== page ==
The quality assessment of included studies is shown in Table 2. For both type 1 and type 2 diabetes, the outcome assessment varied from blood and urine tests for diabetic nephropathy, to fundoscopy for retinopathy, to formal follow-up for cardiovascular events and death. The frequency of outcome evaluation differed depending on the study. All studies adjusted for mean HbA1c.
Type 1 Diabetes
The shortest follow-up was a mean of 5.2 years (11) and the longest, 23 years (14). The number of HbA1c measurements per patient ranged from a median of 4 (29) to 13 (10). Data from all studies were unclear about loss to follow-up. All studies used some form of adjustment for baseline covariates; however, five did not adjust for baseline diabetes medications (10,11,14,25,29), and none adjusted for baseline hypertension medication.
Type 2 Diabetes
The shortest follow-up was 2 years (20) and the longest, a median of 15.9 years (13). The number of HbA1c measurements per patient ranged from 3 (19) to a median of 79 (13). In six studies, loss to follow-up was unclear; six studies had <10% of participants lost to follow-up, whereas one had lost 27.5% to follow-up (13). All the studies used some form of adjustment for baseline covariates; however, six did not adjust for baseline diabetes medication (15,19,20,23,24,27), and four did not adjust for baseline hypertension medication (13,16,17,20,27). Of the seven studies that did include hypertension medication (12,15,18,23,24,26,28), two adjusted for ACE inhibitor/angiotensin receptor blocker use (23,24). The definition of glycemic variability, outcome evaluated, and study follow-up and results are shown in Table 3.
Type 1 Diabetes
Three studies evaluated adverse outcomes by considering the impact of HbA1c CV (Supplementary Fig. 2) (11,14,35). There was no significant association between HbA1c CV and retinopathy (RR [95% CI] 1.34 [0.89–2.04], two studies) or microalbuminuria (1.04 [1.00–1.08], one study). The study by Hermann et al. (14), however, reported that HbA1c variability based on CV was associated with a 3.5% higher risk of diabetic retinopathy per 1-unit increase in HbA1c CV at 10 years disease duration.
Four studies evaluated adverse outcomes associated with HbA1c SD (Supplementary Fig. 2) (6,10,25,29). All showed a significant association of HbA1c SD and adverse outcomes. Highest to lowest variation SD group was associated with an increased risk of nephropathy (RR [95% CI] 1.92 [1.49–2.47]) and cardiovascular events (1.98 [1.39–2.82]). Incremental increases in SD were also associated with increased risk of nephropathy (1.86 [1.41–2.46]), microalbuminuria (1.56 [1.08–2.25], two studies), and retinopathy (2.11 [1.54–2.89]).
No studies evaluated HbA1c variability in type 1 diabetes and mortality. Sensitivity analyses for study type and studies that adjusted for duration of diabetes, number of HbA1c measurements, comorbidities, and baseline medications produced similar results to those recorded with inclusion of all studies (Supplementary Table 1).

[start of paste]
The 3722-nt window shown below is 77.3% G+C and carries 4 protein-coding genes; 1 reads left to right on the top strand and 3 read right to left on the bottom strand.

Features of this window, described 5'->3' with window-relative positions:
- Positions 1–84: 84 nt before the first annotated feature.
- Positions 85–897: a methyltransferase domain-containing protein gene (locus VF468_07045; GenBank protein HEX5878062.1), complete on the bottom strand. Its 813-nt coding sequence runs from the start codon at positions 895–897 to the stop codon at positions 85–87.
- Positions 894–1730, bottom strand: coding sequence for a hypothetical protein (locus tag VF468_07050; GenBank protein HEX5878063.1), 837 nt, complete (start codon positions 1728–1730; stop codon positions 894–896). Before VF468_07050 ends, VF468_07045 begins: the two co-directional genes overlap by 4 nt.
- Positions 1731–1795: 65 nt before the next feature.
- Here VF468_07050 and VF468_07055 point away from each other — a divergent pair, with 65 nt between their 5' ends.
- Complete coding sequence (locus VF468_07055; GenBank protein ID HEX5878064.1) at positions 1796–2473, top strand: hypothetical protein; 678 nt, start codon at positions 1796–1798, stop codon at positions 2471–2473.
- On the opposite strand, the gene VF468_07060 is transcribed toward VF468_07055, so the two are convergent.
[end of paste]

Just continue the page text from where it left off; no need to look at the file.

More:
Type 2 Diabetes
Studies reporting all-cause mortality as an outcome were not pooled due to high levels of heterogeneity, which was believed to be a result of differing follow-up durations and loss to follow-up. The outcome, therefore, was split according to short follow-up (<5 years) and long follow-up (≥5 years).
Six studies evaluated adverse outcomes by considering the impact of HbA1c CV (13,15,18,26,28,36), and nine studies considered HbA1c SD (12,13,15–18,20,24,26,27). Increase in HbA1c variability defined by high versus low CV groups was associated with increased risk of diabetic nephropathy (RR [95% CI] 1.58 [1.19–2.10]) and all-cause mortality in studies with ≥5 years of follow-up (2.89 [1.45–5.74]) and in those with <5 years follow-up (1.06 [1.01–1.11]) (Supplementary Fig. 3A). Incremental increases in CV were also associated with a significantly increased risk of nephropathy (1.03 [1.01–1.05]), macro/microvascular events (1.11 [1.02–1.21]), macrovascular events (1.18 [1.04–1.33]), and mortality with ≥5 years of follow-up (1.10 [1.03–1.16]) and <5 years of follow-up (1.31 [1.16–1.48]). No significant association was found between incremental increase in CV and microvascular events (1.07 [0.96–1.20]) (Supplementary Fig. 3B).
Considering HbA1c variability with SD, high versus low SD group was associated with increased risk of nephropathy (RR [95% CI] 1.24 [1.02–1.51]), all-cause mortality (2.34 [1.48–3.71], two studies), microalbuminuria (1.34 [1.15–1.57], two studies), macroalbuminuria (1.41 [1.03–1.93]), ulceration/gangrene (1.50 [1.06–2.12]), and mortality in studies with ≥5 years of follow-up (3.09 [1.45–6.58]) and in those with <5 years of follow-up (1.99 [1.11–3.55]) (Supplementary Fig. 4A). Incremental increase in SD was associated with an increased risk of nephropathy (1.22 [1.05–1.42], two studies), end-stage renal failure (1.53 [1.35–1.73]), microalbuminuria (1.20 [1.03–1.39]), macro/microvascular events (1.12 [1.02–1.22]), macrovascular events (1.21 [1.06–1.38]), cardiovascular disease (1.27 [1.15–1.40]), and mortality in studies with ≥5 years of follow-up (3.17 [1.43–7.03]) and in those with <5 years of follow-up (1.34 [1.18–1.53]). No significant association was found between incremental increase in SD and microvascular events (1.08 [0.96–1.21]) or retinopathy (1.03 [0.69–1.53], two studies) (Supplementary Fig. 4B).